In Bangladesh, hundreds of opposition activists have been arrested ahead of a nationwide strike planned by the main opposition party. Meanwhile, the supreme court has rejected an appeal by the opposition leader against her eviction from a government home -- one of the key issues that have triggered the protest.
Officials of the main opposition Bangladesh Nationalist Party say the mass detention of its activists is aimed at foiling its plans to shut down the country, Tuesday. The party says more than 1,000 supporters have been arrested.
The police gave no numbers, but said arrests have been made, in recent days, to prevent violence.
Tuesday's strike is the second the BNP has called since its leader, Khaleda Zia, was evicted two weeks ago from her home of more than 30 years in a military cantonment. Zia, who has twice been prime minister, was evicted after a court deadline to vacate the house expired.
On Monday, the opposition suffered a setback when the supreme court rejected Zia's appeal against the eviction order.
But the opposition is pressing ahead with the strike. BNP spokesman Khandakar Delwar Hossain says the party has no option but to take recourse to street protests and shutdowns.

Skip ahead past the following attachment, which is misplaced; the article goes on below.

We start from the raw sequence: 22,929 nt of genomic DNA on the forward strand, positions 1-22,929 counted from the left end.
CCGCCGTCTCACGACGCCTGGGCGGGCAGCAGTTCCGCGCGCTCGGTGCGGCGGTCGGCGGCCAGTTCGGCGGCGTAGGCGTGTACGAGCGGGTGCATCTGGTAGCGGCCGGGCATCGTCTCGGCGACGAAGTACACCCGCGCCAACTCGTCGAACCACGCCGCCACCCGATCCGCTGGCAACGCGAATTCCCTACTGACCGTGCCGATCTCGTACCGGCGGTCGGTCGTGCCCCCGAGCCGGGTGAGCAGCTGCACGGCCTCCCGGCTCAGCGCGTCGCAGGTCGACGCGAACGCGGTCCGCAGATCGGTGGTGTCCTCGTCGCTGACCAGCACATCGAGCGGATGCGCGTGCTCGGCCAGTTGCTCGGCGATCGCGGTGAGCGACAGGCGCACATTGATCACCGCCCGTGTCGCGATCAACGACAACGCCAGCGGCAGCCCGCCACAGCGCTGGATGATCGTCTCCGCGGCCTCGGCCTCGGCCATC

"It is very difficult, almost impossible, to get justice anywhere," Hossain said. "So they are suppressing the opposition and they are not solving the problems of the people."
The government has denied opposition allegations that the decision to evict Zia from her home was political.
But the issue has triggered political turmoil. At the heart of the latest standoff is a bitter rivalry between the country's two main political leaders -- Prime Minister Shiekh Hasina and opposition leader Zia. That rivalry has overshadowed the country's politics for decades.
Political analysts say the BNP will use the emotive of issue of Zia's eviction to rally support behind it at a time when rising prices have created a wave of popular discontent with the government. Zia has accused the police of forcibly evicting her from her home.